“One of the outstanding music historians in America” will share “The Dangerous History of the Love Song” with Eastern Kentucky University.
Ted Gioia, a music historian, businessman, and jazz musician, will speak on Thursday, Feb. 23, at 7:30 p.m. in O’Donnell Hall of the Whitlock Building. His lecture, part of the Chautauqua series themed “Order and Chaos,” will be free and open to the public.
Gioia is a man of varied interests and talents. He has enjoyed a recording career as a jazz pianist, helped design a formal jazz studies program at Stanford University, consulted Fortune 500 businesses, and undertaken business projects in 25 countries on five different continents.
Although all of Gioia’s numerous activities and achievements are impressive, he is best known for sharing his passion for jazz – and music history in general – through his prose as an author. His most well-known book is probably “A History of Jazz,” the best-selling survey of jazz published in the past 25 years. It is for his output of music history books that the Dallas Morning News called Gioia “one of the outstanding music historians in America.”
Another of Gioia’s books, “Love Songs: The Hidden History,” is noteworthy as the first book to survey all 5,000 years of the history of love songs. In one of the book’s many positive reviews, the Atlantic Monthly called it “a mind-expanding, deep-focus piece of scholarship.”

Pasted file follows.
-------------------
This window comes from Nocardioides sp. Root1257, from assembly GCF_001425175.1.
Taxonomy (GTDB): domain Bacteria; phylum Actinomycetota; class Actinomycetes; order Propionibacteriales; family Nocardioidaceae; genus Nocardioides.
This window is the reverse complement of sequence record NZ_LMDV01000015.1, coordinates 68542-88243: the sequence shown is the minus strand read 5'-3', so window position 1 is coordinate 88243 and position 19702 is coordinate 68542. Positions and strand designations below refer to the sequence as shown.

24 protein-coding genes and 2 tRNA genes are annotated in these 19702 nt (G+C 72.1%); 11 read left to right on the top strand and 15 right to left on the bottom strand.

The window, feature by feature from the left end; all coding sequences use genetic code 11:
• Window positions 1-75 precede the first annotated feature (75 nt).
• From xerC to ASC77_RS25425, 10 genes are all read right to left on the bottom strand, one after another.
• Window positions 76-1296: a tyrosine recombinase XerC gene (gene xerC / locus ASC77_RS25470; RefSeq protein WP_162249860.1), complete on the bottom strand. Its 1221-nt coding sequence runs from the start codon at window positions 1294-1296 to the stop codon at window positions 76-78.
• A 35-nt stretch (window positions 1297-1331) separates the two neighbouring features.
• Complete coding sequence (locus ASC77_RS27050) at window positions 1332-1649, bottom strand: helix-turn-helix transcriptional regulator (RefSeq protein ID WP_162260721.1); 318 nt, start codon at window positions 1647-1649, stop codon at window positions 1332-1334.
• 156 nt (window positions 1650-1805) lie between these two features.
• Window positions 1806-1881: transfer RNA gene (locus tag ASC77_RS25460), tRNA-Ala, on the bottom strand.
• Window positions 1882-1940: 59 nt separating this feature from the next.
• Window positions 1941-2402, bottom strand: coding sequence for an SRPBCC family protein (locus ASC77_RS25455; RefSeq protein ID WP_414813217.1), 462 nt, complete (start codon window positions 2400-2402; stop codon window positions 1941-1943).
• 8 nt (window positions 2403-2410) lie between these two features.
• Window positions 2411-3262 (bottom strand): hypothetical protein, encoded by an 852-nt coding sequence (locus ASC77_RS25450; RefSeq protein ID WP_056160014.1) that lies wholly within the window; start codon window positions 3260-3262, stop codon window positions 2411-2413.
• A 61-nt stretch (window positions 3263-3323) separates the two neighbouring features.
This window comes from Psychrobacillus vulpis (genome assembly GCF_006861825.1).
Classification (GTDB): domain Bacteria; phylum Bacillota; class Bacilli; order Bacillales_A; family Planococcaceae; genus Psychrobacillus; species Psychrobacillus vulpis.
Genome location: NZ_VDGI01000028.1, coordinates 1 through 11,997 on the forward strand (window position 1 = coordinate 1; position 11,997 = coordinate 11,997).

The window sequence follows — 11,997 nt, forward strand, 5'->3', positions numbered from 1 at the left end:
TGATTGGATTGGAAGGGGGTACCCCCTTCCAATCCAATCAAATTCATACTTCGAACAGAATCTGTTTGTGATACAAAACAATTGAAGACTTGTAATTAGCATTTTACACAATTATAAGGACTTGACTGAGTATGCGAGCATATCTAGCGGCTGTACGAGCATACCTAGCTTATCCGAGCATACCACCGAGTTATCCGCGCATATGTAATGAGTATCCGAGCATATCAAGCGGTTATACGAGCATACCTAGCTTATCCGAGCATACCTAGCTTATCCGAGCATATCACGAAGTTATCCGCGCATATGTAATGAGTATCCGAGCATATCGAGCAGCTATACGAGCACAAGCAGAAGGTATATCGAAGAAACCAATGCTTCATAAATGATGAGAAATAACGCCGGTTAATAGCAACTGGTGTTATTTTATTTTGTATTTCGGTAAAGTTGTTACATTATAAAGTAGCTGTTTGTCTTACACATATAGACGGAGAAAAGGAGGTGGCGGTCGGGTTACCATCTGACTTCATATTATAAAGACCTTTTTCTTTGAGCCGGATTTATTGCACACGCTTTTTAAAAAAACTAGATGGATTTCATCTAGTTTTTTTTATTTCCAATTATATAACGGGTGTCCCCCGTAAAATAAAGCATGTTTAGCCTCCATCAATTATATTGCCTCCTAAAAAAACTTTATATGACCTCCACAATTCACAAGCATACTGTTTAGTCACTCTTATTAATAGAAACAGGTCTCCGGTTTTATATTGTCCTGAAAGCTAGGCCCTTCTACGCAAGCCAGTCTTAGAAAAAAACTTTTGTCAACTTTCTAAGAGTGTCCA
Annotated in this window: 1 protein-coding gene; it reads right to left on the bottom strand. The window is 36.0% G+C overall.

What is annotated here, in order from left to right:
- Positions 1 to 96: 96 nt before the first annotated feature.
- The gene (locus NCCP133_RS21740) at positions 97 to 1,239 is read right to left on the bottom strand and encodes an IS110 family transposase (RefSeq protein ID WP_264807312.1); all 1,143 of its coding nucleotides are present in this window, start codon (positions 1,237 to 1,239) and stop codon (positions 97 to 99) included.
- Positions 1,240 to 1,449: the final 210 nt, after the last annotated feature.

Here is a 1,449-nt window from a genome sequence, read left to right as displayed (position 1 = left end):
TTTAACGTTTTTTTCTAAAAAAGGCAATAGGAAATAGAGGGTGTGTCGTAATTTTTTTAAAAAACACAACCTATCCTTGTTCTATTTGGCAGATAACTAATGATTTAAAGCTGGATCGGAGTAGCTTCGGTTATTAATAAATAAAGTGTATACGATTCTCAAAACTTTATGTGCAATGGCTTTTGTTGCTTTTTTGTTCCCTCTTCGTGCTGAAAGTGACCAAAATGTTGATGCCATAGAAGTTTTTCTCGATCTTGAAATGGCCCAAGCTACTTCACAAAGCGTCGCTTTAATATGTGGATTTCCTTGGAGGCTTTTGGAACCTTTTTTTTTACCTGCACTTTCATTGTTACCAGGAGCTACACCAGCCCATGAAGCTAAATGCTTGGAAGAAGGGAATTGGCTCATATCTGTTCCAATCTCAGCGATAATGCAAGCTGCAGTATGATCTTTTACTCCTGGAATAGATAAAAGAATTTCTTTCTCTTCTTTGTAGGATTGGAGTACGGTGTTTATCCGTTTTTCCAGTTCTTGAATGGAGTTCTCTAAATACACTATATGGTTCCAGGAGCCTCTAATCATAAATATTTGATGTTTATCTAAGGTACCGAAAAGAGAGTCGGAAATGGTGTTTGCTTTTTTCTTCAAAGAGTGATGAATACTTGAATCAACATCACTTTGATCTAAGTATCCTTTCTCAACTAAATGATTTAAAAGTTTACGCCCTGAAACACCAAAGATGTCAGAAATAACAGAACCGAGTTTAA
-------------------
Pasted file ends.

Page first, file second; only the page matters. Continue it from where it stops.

Beyond his published books, Gioia’s writing has also appeared in The New York Times, The Washington Post, The Wall Street Journal, Popular Music, and other leading websites and periodicals. Currently, he is a columnist for The Daily Beast. He has also recorded many songs with other west coast jazz musicians that have received airplay on over 500 radio stations in the US.
The Gioia lecture is sponsored by the Department of Music and EKU Honors.
For more information about the Chautauqua lecture series, visit www.chautauqua.eku.edu or contact Chautauqua Lecture Coordinator Erik Liddell at email@example.com.